We Need Stronger Stream Protection Rules Now!
by Tom Sexton
Cumberland Chapter, Sierra Club
Over the next few weeks, the Office of Surface Mining and Reclamation Enforcement (OSMRE) will be holding hearings in six cities—Big Stone Gap, VA; Charleston, WV; Denver, CO; Lexington, KY; St. Louis, MO; and Pittsburgh, PA—in an effort to solicit public input concerning their recently released updates to the Stream Protection Rule (SPR).
While the new rule does have some redeeming qualities (we were, for example, pleased to find out that there will be baseline requirements for data monitoring in addition to the new rule’s addressing of conductivity and selenium as markers of water quality) there is still serious work to be done to get it right.
So, in order to better protect the environment, as well as the health of the people of Appalachia and other affected regions, we’ve crafted a four-part message we’d like to send to the OSMRE at the September 3rd hearing in Lexington:
- Now is the time to fully protect America’s waterways from destructive mining practices. To date, more than a thousand miles of Appalachian rivers and streams have been destroyed. We can and must do better.
- Citizens from across the country should have the right to take mining companies to the courts when their local waterways are in danger from destructive mining practices.
- The laws protecting our communities and natural spaces from mining pollution should be clear, enforceable and put the burden for cleaning up a mine’s mess on the company that owns it.
- Our clean water protections should protect all American waterways equally from the dangers of mine pollution and destructive mining practices. From the smallest ephemeral stream to the widest river, each has a critical role to play in sustaining our ecological biodiversity.
- Citizen enforcement of federal pollution protections is the strongest way to ensure that our waterways are protected.
- The best protection our rivers lakes and streams can get is when we test pollution at its source, directly near an outfall or valley fill. The strongest data we can gather will lead to the strongest protections for communities and ecosystems harmed by mining pollution.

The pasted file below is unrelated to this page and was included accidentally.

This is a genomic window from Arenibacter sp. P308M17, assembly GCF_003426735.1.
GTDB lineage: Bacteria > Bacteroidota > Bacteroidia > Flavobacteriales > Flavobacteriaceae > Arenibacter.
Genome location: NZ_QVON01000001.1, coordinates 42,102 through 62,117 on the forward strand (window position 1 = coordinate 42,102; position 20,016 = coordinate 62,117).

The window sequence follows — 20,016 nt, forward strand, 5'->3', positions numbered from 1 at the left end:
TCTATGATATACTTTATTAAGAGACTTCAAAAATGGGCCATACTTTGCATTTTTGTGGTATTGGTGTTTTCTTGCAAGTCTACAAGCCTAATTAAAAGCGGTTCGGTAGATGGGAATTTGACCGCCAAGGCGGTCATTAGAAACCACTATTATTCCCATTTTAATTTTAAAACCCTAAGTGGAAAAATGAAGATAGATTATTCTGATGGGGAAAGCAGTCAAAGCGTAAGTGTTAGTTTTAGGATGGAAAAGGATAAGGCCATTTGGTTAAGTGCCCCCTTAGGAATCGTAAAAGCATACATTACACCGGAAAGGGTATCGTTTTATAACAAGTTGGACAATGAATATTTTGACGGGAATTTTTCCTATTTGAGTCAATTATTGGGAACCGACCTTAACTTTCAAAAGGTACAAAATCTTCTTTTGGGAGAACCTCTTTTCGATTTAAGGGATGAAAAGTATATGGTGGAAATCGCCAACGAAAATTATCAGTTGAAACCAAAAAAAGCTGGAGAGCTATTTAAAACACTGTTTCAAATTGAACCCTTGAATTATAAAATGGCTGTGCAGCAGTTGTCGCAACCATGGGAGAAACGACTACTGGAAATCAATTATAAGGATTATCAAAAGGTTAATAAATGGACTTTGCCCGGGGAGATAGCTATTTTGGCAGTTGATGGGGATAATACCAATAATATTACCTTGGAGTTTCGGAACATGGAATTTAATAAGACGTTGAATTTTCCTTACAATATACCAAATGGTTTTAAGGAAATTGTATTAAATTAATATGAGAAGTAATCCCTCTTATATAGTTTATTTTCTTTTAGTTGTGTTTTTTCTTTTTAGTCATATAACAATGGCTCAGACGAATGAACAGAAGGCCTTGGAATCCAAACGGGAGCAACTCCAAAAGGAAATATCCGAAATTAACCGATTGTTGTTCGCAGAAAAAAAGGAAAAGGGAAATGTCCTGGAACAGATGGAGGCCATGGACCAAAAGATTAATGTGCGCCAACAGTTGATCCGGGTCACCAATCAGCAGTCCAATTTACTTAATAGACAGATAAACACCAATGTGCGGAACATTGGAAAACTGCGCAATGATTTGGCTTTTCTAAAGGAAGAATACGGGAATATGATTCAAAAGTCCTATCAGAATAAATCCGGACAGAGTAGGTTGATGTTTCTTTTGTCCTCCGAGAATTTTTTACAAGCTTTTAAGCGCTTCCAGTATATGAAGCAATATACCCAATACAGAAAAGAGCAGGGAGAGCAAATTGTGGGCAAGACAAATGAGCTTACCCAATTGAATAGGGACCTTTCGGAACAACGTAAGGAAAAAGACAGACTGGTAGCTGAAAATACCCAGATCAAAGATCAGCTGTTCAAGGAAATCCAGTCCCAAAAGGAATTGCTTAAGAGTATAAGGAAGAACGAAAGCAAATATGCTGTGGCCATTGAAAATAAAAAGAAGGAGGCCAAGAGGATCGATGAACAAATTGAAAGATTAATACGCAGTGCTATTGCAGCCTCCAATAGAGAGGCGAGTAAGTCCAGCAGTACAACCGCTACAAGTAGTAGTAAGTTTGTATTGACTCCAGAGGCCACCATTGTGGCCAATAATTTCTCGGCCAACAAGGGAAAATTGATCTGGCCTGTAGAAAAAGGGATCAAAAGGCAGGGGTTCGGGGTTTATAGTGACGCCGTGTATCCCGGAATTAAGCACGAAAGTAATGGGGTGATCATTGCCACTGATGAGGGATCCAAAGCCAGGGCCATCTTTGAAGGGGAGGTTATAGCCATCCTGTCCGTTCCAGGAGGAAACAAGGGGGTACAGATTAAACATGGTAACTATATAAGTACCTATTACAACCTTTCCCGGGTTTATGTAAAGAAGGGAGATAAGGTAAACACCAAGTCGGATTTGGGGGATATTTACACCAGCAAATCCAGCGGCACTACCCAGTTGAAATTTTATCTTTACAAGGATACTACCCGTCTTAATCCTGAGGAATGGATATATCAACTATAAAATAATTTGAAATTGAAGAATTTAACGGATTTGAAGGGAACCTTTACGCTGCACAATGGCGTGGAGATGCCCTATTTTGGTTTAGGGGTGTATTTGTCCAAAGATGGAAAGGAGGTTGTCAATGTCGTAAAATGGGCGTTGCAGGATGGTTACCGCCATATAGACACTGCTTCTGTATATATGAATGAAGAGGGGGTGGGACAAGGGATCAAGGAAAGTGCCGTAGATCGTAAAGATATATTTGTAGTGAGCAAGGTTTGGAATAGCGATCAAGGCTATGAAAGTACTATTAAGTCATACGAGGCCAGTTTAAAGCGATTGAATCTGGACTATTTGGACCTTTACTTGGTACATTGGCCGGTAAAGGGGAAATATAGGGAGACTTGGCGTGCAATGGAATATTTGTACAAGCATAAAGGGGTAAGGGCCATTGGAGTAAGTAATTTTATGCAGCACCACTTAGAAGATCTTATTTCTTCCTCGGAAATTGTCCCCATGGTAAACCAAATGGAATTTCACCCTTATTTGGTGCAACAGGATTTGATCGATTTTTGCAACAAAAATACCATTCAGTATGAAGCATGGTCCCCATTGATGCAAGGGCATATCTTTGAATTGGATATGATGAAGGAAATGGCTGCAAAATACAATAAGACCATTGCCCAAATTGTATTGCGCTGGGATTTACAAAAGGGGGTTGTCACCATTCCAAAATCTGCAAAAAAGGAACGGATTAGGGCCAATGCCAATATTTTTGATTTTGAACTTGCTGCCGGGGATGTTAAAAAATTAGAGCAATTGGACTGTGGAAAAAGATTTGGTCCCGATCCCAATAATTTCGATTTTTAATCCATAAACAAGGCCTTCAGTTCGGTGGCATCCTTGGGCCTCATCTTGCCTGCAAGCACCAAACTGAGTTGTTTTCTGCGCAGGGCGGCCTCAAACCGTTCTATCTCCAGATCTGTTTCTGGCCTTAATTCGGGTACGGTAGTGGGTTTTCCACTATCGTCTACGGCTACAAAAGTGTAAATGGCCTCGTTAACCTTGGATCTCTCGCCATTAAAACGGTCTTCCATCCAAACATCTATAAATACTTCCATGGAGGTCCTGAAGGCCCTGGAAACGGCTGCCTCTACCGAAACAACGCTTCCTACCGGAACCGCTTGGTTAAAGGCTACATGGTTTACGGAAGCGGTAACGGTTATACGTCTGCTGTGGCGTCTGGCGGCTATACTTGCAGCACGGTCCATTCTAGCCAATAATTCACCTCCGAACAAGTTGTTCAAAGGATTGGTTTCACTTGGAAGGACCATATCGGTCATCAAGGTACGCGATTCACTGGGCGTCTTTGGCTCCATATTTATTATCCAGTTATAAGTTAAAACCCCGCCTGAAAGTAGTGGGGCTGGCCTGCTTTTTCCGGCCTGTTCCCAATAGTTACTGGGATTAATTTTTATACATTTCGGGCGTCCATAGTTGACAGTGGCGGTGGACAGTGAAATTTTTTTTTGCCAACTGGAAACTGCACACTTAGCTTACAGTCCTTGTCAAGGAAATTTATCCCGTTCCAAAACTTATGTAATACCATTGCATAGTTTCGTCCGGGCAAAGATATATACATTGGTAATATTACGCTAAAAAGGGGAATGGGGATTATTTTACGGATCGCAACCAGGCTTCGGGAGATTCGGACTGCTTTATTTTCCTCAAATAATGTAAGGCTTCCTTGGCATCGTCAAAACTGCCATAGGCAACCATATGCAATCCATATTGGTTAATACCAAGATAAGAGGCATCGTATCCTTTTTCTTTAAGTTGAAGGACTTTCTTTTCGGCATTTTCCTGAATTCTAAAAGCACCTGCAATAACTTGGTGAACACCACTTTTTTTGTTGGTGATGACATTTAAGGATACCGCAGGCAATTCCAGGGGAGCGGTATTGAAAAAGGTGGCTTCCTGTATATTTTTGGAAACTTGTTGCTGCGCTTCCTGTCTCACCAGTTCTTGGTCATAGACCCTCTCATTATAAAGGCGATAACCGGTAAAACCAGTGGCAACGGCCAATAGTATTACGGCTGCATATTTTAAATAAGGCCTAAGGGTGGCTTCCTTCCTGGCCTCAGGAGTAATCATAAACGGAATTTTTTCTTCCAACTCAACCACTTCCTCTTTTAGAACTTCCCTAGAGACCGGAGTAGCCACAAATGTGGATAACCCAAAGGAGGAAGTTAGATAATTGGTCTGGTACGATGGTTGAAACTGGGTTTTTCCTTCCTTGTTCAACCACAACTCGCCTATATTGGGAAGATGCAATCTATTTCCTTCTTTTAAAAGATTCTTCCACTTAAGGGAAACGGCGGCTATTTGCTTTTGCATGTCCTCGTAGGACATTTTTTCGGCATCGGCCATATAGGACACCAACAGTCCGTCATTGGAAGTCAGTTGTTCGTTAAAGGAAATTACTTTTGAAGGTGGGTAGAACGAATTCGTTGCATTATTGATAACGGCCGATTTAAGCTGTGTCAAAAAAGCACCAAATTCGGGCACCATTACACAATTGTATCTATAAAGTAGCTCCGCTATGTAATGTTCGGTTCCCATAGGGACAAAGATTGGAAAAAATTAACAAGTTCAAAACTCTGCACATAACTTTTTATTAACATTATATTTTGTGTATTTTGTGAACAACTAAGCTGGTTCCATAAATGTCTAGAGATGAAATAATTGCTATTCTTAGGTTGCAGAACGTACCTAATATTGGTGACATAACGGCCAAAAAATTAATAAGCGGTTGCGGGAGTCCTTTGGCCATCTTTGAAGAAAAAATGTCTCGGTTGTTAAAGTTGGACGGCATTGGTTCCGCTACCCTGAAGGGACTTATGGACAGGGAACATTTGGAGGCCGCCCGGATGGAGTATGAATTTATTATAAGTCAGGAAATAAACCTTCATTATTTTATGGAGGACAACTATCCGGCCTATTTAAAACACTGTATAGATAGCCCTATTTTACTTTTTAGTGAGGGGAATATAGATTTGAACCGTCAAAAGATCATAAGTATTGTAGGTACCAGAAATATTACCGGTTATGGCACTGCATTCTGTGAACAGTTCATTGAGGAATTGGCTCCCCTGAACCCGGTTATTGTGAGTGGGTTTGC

- The science is clear, stream restoration is the only proven way to ensure that harmed waterways return to their natural state.
- The Office of Surface Mining (OSM) must make sure that these water quality standards are enforceable under the Surface Mining and Reclamation Act (SMCRA) so citizens can engage in meaningful legal action to ensure the protections are met, and when they are not, mining companies are held accountable.
- The Office of Surface mining must require pollution monitoring directly at valley fills, mining outfalls and other locations directly connected to mining operations.
- OSM must ensure stronger protections are possibly by adjusting its definition of “material damage” so that it falls in line with the Clean Water Act, in order to ensure the strongest shield against mining damage and pollution.
- OSM must ensure that streams are properly restored and not let mining companies continue the entirely ineffective process of building completely new “streams” instead.
- Strong Stream Protections Rules will go a long way to begin repairing the damage done by mining companies through long-wall, mountaintop removal and other highly destructive forms of this practice.
- Our rivers and streams form part of our national heritage, contributing to local economies and forming the foundation of many communities. Protecting them fully isn’t only good ecology, it’s good policy.
- Citizens should always have a voice in protecting their local waterways. A strong Stream Protection Rule will ensure that concerned folks will have the ability to hold polluters accountable for years to come.
If you, or somebody you know is interested in letting their voice be heard for the protection of our streams, please join us next Thursday, September 3, in Lexington for the second of six SPR hearings. If you can attend – let us know – RSVP here!
For more information, feel free to contact Tom Sexton, our East Kentucky Organizer by phone at (606) 548-1113, or by email at: firstname.lastname@example.org
Hope to see you out on 9/3!